WHAT IF AI SUCCEEDS?: The Rise of the 21st Century Artilect by Prof. Dr. Hugo de Garis Head, Brain Builder Group, STARLAB, Brussels, Belgium, Europe.

They aren't who you think: if we ever encounter extraterrestrial intelligence, they're likely to be machines, not creatures of flesh and blood. (Cover Story) Steven J. Dick. Mercury Nov-Dec 2003 v32 i6 p18(9)

Humanity 2.0: transhumanists believe that human nature's a phase we'll outgrow, like adolescence. Someday we'll be full-fledged adult posthumans, with physical and intellectual powers of which we can now only dream. But will progress really make perfect? Carl Elliott. The Wilson Quarterly Autumn 2003 v27 i4 p13(8)
Humanity 2.0, by Carl Elliott, Wilson Quarterly, Woodrow Wilson International Center for Scholars

Conquering mind and the end of humanity: prospects for a robotic future. (Symposium). Charles T. Rubin. Perspectives on Political Science Spring 2003 v32 i2 p77(9)

A.I. and the return of the Krell Machine: Nanotechnology, the singularity, and the empty planet syndrome. (Critical Essay) Steven B. Harris. Skeptic (Altadena, CA) Fall 2002 v9 i3 p68(13)

Robot Renaissance: Machines that think are not that far off -- and some futurists believe they could take over. DANYLO HAWALESHKA. Maclean's August 21, 2000 p20

Tele-Agency: Telematics, Telerobotics, and the Art of Meaning. Edward A. Shanken. Art Journal Summer 2000 v59 i2 p65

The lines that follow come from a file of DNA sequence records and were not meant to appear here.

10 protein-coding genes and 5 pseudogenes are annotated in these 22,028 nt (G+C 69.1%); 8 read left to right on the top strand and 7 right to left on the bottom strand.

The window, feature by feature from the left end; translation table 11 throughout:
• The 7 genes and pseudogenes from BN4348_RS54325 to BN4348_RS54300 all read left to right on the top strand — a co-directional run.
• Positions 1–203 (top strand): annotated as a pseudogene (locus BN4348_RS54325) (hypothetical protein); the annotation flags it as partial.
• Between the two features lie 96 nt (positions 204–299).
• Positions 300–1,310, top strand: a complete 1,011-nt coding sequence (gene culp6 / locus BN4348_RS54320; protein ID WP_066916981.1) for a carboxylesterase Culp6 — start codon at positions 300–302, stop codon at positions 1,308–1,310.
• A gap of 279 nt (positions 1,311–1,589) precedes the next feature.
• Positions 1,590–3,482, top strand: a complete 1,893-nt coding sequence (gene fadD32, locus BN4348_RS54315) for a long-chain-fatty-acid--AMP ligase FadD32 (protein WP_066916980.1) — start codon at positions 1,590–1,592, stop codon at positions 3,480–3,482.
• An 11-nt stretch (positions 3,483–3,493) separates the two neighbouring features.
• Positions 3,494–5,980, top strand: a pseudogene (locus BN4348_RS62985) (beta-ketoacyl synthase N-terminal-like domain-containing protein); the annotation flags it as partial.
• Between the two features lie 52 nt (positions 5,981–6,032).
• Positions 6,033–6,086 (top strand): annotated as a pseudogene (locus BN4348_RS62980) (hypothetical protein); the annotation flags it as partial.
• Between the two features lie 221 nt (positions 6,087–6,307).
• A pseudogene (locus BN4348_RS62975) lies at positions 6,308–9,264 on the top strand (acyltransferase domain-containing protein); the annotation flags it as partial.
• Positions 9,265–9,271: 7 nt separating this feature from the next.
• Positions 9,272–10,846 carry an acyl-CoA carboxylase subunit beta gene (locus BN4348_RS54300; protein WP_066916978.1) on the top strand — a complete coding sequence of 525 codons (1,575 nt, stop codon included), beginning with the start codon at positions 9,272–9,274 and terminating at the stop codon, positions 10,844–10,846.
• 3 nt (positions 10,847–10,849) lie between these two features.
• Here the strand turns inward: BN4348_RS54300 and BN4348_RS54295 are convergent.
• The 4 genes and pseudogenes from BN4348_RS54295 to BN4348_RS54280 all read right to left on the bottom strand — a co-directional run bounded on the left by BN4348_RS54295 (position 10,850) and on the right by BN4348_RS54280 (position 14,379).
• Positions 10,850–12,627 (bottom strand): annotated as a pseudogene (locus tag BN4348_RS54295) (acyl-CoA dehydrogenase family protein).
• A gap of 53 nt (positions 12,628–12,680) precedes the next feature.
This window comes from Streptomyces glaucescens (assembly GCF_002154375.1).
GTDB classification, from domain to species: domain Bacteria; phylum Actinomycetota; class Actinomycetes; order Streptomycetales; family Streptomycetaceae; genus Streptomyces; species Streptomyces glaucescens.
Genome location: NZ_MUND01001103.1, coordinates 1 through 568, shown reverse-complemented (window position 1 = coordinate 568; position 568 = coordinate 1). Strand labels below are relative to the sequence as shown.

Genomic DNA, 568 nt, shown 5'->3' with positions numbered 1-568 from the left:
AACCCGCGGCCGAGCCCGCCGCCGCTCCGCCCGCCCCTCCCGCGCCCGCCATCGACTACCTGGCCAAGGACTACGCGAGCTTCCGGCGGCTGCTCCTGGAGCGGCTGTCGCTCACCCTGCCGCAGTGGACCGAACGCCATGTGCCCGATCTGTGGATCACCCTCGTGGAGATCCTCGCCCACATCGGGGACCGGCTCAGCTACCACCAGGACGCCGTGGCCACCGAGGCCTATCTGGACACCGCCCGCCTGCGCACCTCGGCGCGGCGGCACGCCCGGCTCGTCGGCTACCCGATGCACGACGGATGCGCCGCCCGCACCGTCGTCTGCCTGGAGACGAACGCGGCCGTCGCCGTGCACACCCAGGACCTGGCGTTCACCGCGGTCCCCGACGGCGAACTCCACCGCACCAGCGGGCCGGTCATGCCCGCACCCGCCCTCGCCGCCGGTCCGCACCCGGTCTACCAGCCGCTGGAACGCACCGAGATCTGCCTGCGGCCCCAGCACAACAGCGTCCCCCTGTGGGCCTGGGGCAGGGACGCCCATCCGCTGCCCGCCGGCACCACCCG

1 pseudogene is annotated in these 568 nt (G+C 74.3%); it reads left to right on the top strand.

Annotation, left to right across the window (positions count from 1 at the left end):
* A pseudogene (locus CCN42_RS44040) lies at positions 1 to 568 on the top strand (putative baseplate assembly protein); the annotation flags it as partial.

Alice's dilemma. Joao Pedro de Magalhaes. Futures Feb 2004 v36 i1 p85(5)

Robot: Mere Machine to Transcendent Mind. (Review)_(book reviews) Bonnie Holte Bennett. AI Magazine Fall 1999 v20 i3 p92

A-life nightmare. (artificial life) (Interview) (Cover Story) Stephen Levy. Whole Earth Review Fall 1992 n76 p34(14)

Mind Children: the Future of Robot and Human Intelligence. (book reviews) Roger Penrose. The New York Review of Books Feb 1, 1990 v37 n1 p3(3)

Or maybe not. (artificial intelligence) (Science and Technology) The Economist (US) Jan 27, 1990 v314 n7639 p89(1)

Introduction. (Is the Body Obsolete?) Jeanne Carstensen, Richard Kadrey. Whole Earth Review Summer 1989 n63 p2(2)

Robots with human intelligence. The Futurist March-April 1989 v23 n2 p52(2)

The Importance of Importance. (Transcript) David Waltz. AI Magazine Fall 1999 v20 i3 p18

The coming divorce in human nature. (robot minds) Hans Moravec. Whole Earth Review Summer 1989 n63 p12(5) (3169 words)

Mind Children. (column) John Helliwell. PC Week Feb 6, 1989 v6 n5 p24(1)

Robots, Re-Evolving Mind by Hans Moravec

Hans Moravec Home Page --
(included as relevant - points to documents)

Existential Risks - Analyzing Human Extinction Scenarios and Related Risks (included as relevant)

Speculative Topics: The Developmental Singularity

Augmentation, symbiosis, transcendence: technology and the future(s) of human identity. (Trajectories). Walter Truett Anderson. Futures June 2003 v35 i5 p535(12)

Forecasts for Artificial Intelligence; Artificial Intelligence may become not only smarter, but also wiser and more independent. We must now look ahead and prepare for the impacts of machines that may merge with us, manage us, mimic us, or leave us in the dust. Bohumir The Futurist March-April 2004 v38 i2 p24(2)

Mutants, cyborgs, AI & Androids: Russell Blackford surveys the range of prospective 'new humans' in the new millennium. (Essay) Russell Blackford. Meanjin March 2004 v63 i1 p14(9) (3070 words)